Exhibit to show Reno as world's divorce capital

Staff Writer
Columbus CEO

RENO, Nev. (AP) — For nearly six decades, Reno was known as the divorce capital of the world because of liberal divorce laws that drew hundreds of thousands of estranged spouses from across the country, including Arthur Miller, Jack Dempsey, Clare Boothe Luce and Cornelius Vanderbilt Jr.

Now, a group of Nevada researchers is seeking personal stories from those who traveled to Nevada for "quickie" divorces from roughly 1910 to 1970.

The University of Nevada, Reno, library's Special Collections Department plans to feature recorded interviews in an extensive multimedia online exhibit about Reno's 20th century divorce trade, which hastened the acceptance of divorce in America.

"Reno changed the national attitude about divorce," said Donnelyn Curtis, head of special collections and project co-curator. "We're finding a feeling of liberation from the letters of women we have in our collections."

Organizers hope firsthand accounts about heading to Nevada for the "Reno cure" will lead to a better understanding about it, said Mella Harmon, historian and project co-curator.

It became a major industry for the state, spawning dude ranches where spouses stayed, and gave Reno an international reputation, she added.

"It's one of those important areas of history that has faded away and not everyone remembers Reno was known as the divorce capital of the world," Harmon told The Associated Press. "We thought it's something that needs to be captured in some way so people can understand the significance of the industry to the area."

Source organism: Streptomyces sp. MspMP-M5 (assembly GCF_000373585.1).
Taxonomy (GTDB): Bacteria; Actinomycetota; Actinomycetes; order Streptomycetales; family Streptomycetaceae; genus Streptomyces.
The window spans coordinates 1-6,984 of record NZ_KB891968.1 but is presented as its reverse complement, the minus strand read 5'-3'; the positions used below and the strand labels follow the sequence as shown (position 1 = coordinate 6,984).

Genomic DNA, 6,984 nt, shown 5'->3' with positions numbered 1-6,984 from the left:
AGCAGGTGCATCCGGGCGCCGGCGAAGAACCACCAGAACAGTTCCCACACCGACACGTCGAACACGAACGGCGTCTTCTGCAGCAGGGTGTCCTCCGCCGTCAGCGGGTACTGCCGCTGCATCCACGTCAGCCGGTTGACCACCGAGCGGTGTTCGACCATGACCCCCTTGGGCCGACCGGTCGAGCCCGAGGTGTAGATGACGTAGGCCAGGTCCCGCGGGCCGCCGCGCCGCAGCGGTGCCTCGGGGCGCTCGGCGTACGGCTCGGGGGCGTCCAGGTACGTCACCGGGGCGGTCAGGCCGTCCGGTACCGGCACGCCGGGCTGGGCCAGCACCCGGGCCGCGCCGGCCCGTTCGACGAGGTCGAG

By repeatedly passing legislation that shortened the time required to establish state residency, Nevada lawmakers encouraged what became known as the "migratory divorce." Estranged husbands and wives traveled to the Silver State to establish residency and take advantage of its lenient divorce laws. The time required for residency was lowered from six months to three months and, in 1931, to six weeks.

By the 1960s, other states had loosened their own divorce laws, rendering the migratory divorce unnecessary.

From 1931 to 1934 alone, people from 32 foreign countries and all 48 states at the time got divorces in Reno, Harmon said.

"Recognition about Reno's divorce trade entered the national consciousness in such a way that nearly everyone understood what it meant if people said they were going to Reno," said Harmon, an adjunct assistant professor in the university's Department of Anthropology.

While most divorce-seekers returned home, many chose to remain in Nevada, including former U.S. Rep. Barbara Vucanovich. She traveled from New York to Reno in 1949 to get a divorce and ended up staying and becoming the first woman to be sent to Congress from Nevada, serving seven terms in the House as a Republican. She died in 2013 at the age of 91.

Researchers not only want to speak with anyone who traveled to Reno for a divorce, but with those with a relative or close friend who did so.

In addition to personal stories, researchers will review essays, oral histories, novels, postcards, newspaper and magazine articles, and Hollywood films to include in the digitized project.

Scheduled for completion in July 2015, the project will be the most thorough portrayal of Reno's divorce industry in any format, Harmon said.